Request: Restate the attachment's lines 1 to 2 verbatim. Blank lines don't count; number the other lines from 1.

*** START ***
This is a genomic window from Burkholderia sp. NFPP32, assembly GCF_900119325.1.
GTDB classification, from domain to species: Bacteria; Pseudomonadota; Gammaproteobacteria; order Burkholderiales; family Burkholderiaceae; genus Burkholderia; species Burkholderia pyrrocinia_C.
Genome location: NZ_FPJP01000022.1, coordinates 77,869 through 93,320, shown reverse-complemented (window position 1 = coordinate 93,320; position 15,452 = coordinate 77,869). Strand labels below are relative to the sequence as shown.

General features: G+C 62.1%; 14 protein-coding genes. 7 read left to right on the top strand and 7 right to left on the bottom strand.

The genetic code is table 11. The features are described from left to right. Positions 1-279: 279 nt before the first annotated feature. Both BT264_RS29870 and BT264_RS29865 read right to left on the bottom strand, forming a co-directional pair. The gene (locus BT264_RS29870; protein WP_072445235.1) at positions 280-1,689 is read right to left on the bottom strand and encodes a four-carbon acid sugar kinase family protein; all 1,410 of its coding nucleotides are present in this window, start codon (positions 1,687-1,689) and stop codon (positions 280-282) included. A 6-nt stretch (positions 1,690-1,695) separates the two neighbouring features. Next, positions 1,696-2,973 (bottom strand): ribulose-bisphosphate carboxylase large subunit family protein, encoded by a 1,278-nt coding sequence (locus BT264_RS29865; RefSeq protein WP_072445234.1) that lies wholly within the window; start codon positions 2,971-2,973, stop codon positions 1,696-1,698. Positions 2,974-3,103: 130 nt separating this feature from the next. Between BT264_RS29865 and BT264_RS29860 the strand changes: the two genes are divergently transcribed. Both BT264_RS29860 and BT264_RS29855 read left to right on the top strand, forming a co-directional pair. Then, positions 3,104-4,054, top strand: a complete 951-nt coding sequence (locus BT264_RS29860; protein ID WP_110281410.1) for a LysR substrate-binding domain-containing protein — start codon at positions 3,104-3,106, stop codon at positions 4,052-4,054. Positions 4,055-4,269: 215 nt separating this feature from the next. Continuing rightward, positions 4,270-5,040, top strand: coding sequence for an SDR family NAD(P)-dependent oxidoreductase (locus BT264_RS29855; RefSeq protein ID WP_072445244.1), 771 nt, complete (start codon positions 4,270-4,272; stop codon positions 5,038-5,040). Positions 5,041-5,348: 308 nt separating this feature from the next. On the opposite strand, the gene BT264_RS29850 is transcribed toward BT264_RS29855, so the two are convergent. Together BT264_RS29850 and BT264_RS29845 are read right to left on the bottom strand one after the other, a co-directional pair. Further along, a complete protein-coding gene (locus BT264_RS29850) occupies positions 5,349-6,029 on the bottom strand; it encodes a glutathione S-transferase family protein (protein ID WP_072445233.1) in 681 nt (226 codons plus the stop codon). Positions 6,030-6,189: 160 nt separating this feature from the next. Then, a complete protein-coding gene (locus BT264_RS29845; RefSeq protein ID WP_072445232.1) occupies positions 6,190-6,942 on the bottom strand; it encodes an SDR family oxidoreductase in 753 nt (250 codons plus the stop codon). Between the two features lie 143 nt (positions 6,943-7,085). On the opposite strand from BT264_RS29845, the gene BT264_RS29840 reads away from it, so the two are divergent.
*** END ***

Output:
This is a genomic window from Burkholderia sp. NFPP32, assembly GCF_900119325.1.
GTDB classification, from domain to species: Bacteria; Pseudomonadota; Gammaproteobacteria; order Burkholderiales; family Burkholderiaceae; genus Burkholderia; species Burkholderia pyrrocinia_C.